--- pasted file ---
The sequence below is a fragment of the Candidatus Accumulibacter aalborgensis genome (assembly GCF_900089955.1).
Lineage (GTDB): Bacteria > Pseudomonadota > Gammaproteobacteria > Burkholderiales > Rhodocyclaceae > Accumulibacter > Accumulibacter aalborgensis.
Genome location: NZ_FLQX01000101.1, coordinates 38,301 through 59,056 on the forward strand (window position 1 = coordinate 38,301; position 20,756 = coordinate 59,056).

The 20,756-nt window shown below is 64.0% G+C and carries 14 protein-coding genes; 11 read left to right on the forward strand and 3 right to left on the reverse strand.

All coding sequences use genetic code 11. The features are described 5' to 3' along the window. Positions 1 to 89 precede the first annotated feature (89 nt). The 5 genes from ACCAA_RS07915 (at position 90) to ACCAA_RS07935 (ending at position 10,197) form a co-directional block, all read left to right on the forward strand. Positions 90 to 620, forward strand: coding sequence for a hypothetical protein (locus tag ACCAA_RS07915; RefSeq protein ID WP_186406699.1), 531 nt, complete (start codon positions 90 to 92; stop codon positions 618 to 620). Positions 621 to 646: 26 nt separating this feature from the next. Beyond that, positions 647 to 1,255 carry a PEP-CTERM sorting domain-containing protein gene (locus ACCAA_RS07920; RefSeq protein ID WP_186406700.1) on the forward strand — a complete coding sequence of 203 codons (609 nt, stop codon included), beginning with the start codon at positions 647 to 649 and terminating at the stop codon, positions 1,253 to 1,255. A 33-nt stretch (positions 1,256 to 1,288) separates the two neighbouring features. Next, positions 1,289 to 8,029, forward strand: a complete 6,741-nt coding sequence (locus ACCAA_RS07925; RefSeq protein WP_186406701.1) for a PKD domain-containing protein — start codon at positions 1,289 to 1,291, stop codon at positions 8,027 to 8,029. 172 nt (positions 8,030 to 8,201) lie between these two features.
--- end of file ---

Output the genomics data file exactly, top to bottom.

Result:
The sequence below is a fragment of the Candidatus Accumulibacter aalborgensis genome (assembly GCF_900089955.1).
Lineage (GTDB): Bacteria > Pseudomonadota > Gammaproteobacteria > Burkholderiales > Rhodocyclaceae > Accumulibacter > Accumulibacter aalborgensis.
Genome location: NZ_FLQX01000101.1, coordinates 38,301 through 59,056 on the forward strand (window position 1 = coordinate 38,301; position 20,756 = coordinate 59,056).

The 20,756-nt window shown below is 64.0% G+C and carries 14 protein-coding genes; 11 read left to right on the forward strand and 3 right to left on the reverse strand.

All coding sequences use genetic code 11. The features are described 5' to 3' along the window. Positions 1 to 89 precede the first annotated feature (89 nt). The 5 genes from ACCAA_RS07915 (at position 90) to ACCAA_RS07935 (ending at position 10,197) form a co-directional block, all read left to right on the forward strand. Positions 90 to 620, forward strand: coding sequence for a hypothetical protein (locus tag ACCAA_RS07915; RefSeq protein ID WP_186406699.1), 531 nt, complete (start codon positions 90 to 92; stop codon positions 618 to 620). Positions 621 to 646: 26 nt separating this feature from the next. Beyond that, positions 647 to 1,255 carry a PEP-CTERM sorting domain-containing protein gene (locus ACCAA_RS07920; RefSeq protein ID WP_186406700.1) on the forward strand — a complete coding sequence of 203 codons (609 nt, stop codon included), beginning with the start codon at positions 647 to 649 and terminating at the stop codon, positions 1,253 to 1,255. A 33-nt stretch (positions 1,256 to 1,288) separates the two neighbouring features. Next, positions 1,289 to 8,029, forward strand: a complete 6,741-nt coding sequence (locus ACCAA_RS07925; RefSeq protein WP_186406701.1) for a PKD domain-containing protein — start codon at positions 1,289 to 1,291, stop codon at positions 8,027 to 8,029. 172 nt (positions 8,030 to 8,201) lie between these two features.